By Ann Marie McQueen
When I was 25, I started drinking eight glasses of water a day.
Ever mindful of the latest health news, although much less experienced and discerning, I’d read several articles quoting doctors saying that was the amount that we needed for optimal hydration.
It was only after years in journalism that I began to question the origins of what has become my most healthy – and annoying – habit. It turns out that if you drink eight glasses of water a day, religiously, for years, eventually you must drink eight glasses of water a day, or you will feel very, very thirsty.
If I had the time and the funds, I’d trace that “8 glasses” messaging backwards from the editorial pages where I read it. I suspect it was connected to the introduction of plastic bottles. After all, it’s standard, old-school marketing for a new product, or even an old product in a new container: hire a pricey PR team, find a doctor to say that we needed lots of whatever it was being sold to be healthier.
Issue a press release quoting the doctor talking about how much we needed the new thing, or the new amount of the old thing. And then sit back and watch as that message is repeated, over and over and over, in legitimate editorial pages – without anyone really trying to get to the bottom of it or ever making the connection.
Nowadays I only need to open a newspaper or read an online health news article to spot the fingerprints of a PR firm all over it – and that includes the menopause space. Add in all the doctors and influencers on social media who are paid to spread messages, funding they may or may not be transparent about. (There is a lot of room for this in a modern-day “partnership”).
I see this sort of thing all the time. Things connected to sales of things just don’t generally appear out of nowhere. Follow the money, and all that.
And that’s why I’m so sceptical of the language around menopause hormone therapy, aka hormone replacement therapy (HRT). And it’s why I find the discussion about the frequent use of the term “estrogen deficiency” fascinating.
Dr Jerilynn Prior is about as credible as you can get: an American professor of endocrinology at the University of British Columbia, and scientific director at the Centre for Menstrual Cycle and Ovulation Research.
And although we see the term “estrogen deficiency” everywhere these days, she’s also not buying it.
“It is a catchall term that plays into a cultural notion that estrogen is what makes a woman a woman,” writes Dr Prior in a Scientific American essay. “I am now 77 years old and am 20 years into my own menopause. Yet, I robustly argue that I am not ‘estrogen deficient’. Why? Because my low estrogen and progesterone levels are normal for my age. And menopause is a normal life phase.”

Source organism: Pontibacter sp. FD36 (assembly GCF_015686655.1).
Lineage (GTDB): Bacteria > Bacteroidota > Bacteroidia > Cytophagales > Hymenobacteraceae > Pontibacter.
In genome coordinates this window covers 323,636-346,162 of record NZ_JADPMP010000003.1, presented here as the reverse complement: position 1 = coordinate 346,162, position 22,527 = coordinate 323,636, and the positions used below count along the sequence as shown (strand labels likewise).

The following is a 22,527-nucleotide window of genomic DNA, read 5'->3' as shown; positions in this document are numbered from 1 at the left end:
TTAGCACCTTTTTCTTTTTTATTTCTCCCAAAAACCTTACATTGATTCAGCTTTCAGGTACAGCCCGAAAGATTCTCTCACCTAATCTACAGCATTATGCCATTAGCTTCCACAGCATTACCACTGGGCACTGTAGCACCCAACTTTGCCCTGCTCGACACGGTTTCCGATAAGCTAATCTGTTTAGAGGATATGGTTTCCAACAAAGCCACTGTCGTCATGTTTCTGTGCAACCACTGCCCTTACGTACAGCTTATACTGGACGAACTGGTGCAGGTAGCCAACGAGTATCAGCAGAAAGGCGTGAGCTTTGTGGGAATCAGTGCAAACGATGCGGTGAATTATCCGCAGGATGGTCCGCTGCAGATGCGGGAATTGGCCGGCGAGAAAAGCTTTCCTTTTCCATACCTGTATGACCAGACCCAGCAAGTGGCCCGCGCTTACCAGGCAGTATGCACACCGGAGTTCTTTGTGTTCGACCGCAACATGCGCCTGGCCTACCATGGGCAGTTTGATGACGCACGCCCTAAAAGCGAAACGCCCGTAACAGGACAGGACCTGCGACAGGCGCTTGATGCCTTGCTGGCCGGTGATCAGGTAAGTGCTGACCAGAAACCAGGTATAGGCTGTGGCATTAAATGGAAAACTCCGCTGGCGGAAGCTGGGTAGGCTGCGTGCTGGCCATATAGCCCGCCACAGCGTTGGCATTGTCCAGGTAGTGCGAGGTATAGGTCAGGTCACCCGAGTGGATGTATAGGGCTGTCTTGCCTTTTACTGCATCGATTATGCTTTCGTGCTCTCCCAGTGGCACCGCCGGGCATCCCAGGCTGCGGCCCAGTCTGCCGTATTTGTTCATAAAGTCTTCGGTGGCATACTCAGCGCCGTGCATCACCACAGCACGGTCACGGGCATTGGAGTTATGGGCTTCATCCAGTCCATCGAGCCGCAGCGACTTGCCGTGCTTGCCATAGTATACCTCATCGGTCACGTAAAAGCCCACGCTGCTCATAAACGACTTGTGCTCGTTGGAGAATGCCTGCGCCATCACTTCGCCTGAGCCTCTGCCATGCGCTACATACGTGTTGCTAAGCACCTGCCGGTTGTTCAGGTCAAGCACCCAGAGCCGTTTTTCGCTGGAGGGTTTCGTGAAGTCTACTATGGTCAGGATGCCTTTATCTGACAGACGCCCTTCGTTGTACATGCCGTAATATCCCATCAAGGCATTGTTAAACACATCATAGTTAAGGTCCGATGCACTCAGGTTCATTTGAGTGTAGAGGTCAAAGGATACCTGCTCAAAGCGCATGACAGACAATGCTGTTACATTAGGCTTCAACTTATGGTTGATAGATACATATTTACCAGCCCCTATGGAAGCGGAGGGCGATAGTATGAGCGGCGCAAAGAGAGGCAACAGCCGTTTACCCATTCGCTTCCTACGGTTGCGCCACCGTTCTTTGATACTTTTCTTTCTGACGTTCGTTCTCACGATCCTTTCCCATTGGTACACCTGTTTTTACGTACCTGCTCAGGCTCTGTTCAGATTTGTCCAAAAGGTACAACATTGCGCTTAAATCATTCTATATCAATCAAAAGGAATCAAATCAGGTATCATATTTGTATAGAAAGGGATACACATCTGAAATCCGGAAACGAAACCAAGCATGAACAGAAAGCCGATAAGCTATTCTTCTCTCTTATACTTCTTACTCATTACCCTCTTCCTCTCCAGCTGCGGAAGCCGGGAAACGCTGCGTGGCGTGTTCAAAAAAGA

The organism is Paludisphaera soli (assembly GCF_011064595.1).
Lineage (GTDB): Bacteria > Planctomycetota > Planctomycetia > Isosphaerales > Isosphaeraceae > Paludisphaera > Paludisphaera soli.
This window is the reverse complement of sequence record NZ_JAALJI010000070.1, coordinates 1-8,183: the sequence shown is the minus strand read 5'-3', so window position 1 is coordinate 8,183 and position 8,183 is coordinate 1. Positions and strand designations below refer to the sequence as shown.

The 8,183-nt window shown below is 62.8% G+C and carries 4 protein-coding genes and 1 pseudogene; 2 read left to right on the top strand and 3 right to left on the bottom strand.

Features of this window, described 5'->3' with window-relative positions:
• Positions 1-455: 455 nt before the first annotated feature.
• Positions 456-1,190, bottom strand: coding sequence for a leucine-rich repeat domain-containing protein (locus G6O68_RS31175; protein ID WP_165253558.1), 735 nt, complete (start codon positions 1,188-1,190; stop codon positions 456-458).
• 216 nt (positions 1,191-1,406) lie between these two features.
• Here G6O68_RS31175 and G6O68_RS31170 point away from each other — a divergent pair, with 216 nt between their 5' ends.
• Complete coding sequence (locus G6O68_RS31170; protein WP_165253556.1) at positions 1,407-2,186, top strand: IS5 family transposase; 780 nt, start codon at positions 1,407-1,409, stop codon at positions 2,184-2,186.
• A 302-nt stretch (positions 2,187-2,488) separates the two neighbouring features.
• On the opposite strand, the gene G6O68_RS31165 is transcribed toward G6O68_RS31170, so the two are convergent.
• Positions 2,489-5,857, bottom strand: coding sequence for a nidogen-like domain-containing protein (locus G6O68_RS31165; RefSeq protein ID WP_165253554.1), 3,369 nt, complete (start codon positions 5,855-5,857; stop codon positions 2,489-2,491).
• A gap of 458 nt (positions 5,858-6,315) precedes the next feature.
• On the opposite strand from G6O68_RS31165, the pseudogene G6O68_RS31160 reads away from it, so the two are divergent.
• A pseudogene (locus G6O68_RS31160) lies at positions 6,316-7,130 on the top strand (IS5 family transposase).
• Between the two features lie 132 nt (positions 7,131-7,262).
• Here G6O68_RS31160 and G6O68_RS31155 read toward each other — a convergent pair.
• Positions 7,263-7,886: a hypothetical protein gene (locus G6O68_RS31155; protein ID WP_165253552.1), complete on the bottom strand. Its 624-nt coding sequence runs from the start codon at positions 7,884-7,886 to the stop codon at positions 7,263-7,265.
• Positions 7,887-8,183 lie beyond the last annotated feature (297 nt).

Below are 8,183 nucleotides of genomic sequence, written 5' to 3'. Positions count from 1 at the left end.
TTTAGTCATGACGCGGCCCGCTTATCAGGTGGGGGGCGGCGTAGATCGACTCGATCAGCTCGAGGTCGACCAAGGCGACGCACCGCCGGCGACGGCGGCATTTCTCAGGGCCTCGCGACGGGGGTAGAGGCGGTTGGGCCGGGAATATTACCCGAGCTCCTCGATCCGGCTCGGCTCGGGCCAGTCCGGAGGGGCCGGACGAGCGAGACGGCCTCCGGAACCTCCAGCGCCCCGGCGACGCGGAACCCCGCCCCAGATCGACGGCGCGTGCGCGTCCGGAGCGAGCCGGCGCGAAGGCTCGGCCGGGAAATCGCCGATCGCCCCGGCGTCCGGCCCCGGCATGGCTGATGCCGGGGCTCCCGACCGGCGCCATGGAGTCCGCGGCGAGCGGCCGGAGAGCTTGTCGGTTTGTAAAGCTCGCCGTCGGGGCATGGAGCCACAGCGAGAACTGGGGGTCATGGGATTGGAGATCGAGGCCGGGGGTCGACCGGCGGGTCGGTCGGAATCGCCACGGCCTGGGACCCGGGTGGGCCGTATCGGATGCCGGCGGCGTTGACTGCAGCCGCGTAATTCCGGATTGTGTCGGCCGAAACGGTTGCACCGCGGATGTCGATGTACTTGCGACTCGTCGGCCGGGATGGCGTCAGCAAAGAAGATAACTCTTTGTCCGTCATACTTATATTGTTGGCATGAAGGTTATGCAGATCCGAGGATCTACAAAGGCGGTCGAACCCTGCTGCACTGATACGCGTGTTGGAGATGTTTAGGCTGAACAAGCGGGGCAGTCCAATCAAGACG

She continues: “Does ‘estrogen deficiency’ even exist? Not alone, it doesn’t… So, why do we keep hearing about ‘estrogen deficiency’? Because it is a very effective marketing term. It was made by and for estrogen-selling companies. It implies that estrogen, and estrogen alone, is a necessary and effective treatment.”
Modern medicine is a beautiful thing, and even though we may not have been designed to suffer from low hormones at menopause, we certainly have evolved to; these days our environments, toxins, longer lives, autoimmune disorders, varying levels of trauma and socioeconomic factors, as well as individual genetics and lifestyles and risk factors for bigger problems all play a part.
Adding to the confusion? Medical professionals who differ wildly in their “facts” yet offer them up with utmost certainty. No one can agree on many of the most basic things: for example, how much estrogen and progesterone we make after menopause in other parts of our body – tissues, adrenal glands, etc. I have three books on my coffee table by three different doctors, and they all say different things, including “undetectable” and a “healthy” amount.
Either way, it’s comforting when someone as experienced as Dr Prior calls out ‘truthiness’ when she sees it.
Dr Prior also points out that the term hormone replacement therapy, or HRT, is incorrect, and that the proper term is menopause hormone therapy, or MHT, even though almost no one uses it. No wonder: one is steeped in lack and loss; the other is not. (I personally think we should call it H-TUT, for hormone topping-up therapy. Snappier acronym.)
Please understand that knowing ‘estrogen deficiency’ is a marketing term takes nothing away from how MHT, aka HRT, is being used to help people cope with the perimenopause and menopause transition. Just as the newish label “Low T” (also, I suspect, a marketing creation) is helping men get the testosterone treatment they need to cope with the increasing number and severity of symptoms that accompany their much more gradual andropause.
In the end, we are all being marketed to, right? And I certainly don’t regret all the water I’ve consumed over the years; I’ve watched the evidence for keeping properly hydrated pile up for 25 full years now. I hope to do the same thing with hormone therapy and all the other therapies we are seeing emerge, including cannabis, psychedelics and more.
However when it comes to something as important as my health, I will always want to know when a normal human experience is being twisted and tampered with by those who wish to influence my behavior for commercial gain.
Find out more about Ann Marie’s work at HotFlash Inc.